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Particulate(s) matter! - Importance of canopy-derived water-bound particulate matter in forest ecosystem nutrient cycling

Sebastian Bischoff1, Martin Schwarz2, Jan Siemens3, Lisa Thieme3, Wolfgang Wilcke2, Beate Michalzik1
1 Institute of Geography, Friedrich Schiller University Jena
2 Institute of Geography and Geoecology, Karlsruhe Institute of Technology
3 Institute for Crop Science and Resource Conservation, Rheinische Friedrich Wilhelms University Bonn

P 7.3 in Controls of dissolved organic matter fluxes in ecosystems

Poster Session 1 on Monday, 16:30-18:30

The forest canopy represents one of the most important ecological compartments of wooded ecosystems. It plays a key role with regard to the accumulation of atmospheric deposits as well as the input of nutrients and organic matter (OM) to forest soils. The quality of OM as an energy source and driver for biotic processes plays a crucial role for element cycling in ecosystems. However, the influence of plant species diversity and land use intensity on the amount and quality of OM and associated nutrients is still poorly understood. Throughfall (TF) provides easily decomposable C and N compounds, which probably act as promoters for mineralization and decomposition processes of OM in the forest floor, likely causing increased dissolved OM (DOM) fluxes from the forest floor into the mineral soil building up soil OM. While many investigations addressed the nature and dynamics of water-bound DOM fluxes in terrestrial ecosystems, only few investigated the dynamics and the character of canopy-derived water-bound particulate matter (PM; 0.45 μm < PM < 500 μm) and its role in the biogeochemical cycles of forest ecosystems. In the present study we hypothesized that canopy-derived PM contributes significantly to the input of OM to the forest floor and is controlled by forest management (e.g. stand age, tree species, canopy structure), as well as abiotic (e.g. climatic conditions) and biotic (e.g. pollen deposition, insect infestations) processes. Our study sites were located in the Hainich-Dün area (Thuringia, Central Germany), forming part of the German “Biodiversity Exploratories”, which were established in 2006 as a scientific platform for biodiversity research funded by the German Research Foundation (DFG SPP 1374 "Exploratories for Large-scale and Long-term Functional Biodiversity Research“; www.biodiversity-exploratories.de). TF samples were collected throughout the vegetation periods (April - November) of 2010, 2011 and 2012 in bi-weekly sampling intervals. Annual fluxes of dissolved organic C and dissolved N with TF over three years exhibited significantly higher fluxes under spruce than under beech. Fluxes of particulate organic C showed a high interannual variability in beech forests, likely caused by pollen release, peaking in up to 60% of total organic C in TF for 2011. Similar dynamics were observed for particulate N. We therefore conclude that PM fluxes need to be included in element budgeting of forest ecosystems.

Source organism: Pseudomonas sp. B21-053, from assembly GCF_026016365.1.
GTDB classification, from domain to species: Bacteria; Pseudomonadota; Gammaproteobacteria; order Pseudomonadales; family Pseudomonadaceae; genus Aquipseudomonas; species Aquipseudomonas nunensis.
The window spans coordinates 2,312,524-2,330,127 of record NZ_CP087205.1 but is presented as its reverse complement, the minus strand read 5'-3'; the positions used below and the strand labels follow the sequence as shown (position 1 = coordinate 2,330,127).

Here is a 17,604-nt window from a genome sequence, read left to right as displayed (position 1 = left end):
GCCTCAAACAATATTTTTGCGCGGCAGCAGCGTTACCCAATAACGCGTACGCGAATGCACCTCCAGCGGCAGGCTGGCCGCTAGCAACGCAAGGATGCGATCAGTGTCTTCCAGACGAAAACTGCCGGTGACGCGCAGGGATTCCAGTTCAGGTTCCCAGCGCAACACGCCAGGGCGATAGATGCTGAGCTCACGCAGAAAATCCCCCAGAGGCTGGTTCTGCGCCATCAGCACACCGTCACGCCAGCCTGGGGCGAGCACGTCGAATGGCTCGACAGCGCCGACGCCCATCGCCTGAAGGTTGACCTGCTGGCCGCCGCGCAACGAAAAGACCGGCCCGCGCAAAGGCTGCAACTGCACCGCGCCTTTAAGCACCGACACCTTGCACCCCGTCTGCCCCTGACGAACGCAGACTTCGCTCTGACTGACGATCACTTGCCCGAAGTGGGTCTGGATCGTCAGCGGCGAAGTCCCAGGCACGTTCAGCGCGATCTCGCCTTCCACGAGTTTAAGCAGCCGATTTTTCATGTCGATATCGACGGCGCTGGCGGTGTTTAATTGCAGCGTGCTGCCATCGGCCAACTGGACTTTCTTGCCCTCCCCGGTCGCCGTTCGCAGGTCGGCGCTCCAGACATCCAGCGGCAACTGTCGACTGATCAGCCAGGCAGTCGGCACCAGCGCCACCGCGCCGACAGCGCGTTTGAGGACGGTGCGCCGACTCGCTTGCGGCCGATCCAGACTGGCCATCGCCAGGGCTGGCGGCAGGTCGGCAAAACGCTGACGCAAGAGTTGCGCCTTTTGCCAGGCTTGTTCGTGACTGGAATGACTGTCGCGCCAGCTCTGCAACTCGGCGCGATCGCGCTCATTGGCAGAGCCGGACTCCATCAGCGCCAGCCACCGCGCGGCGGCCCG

Letzte Änderung 19.06.2014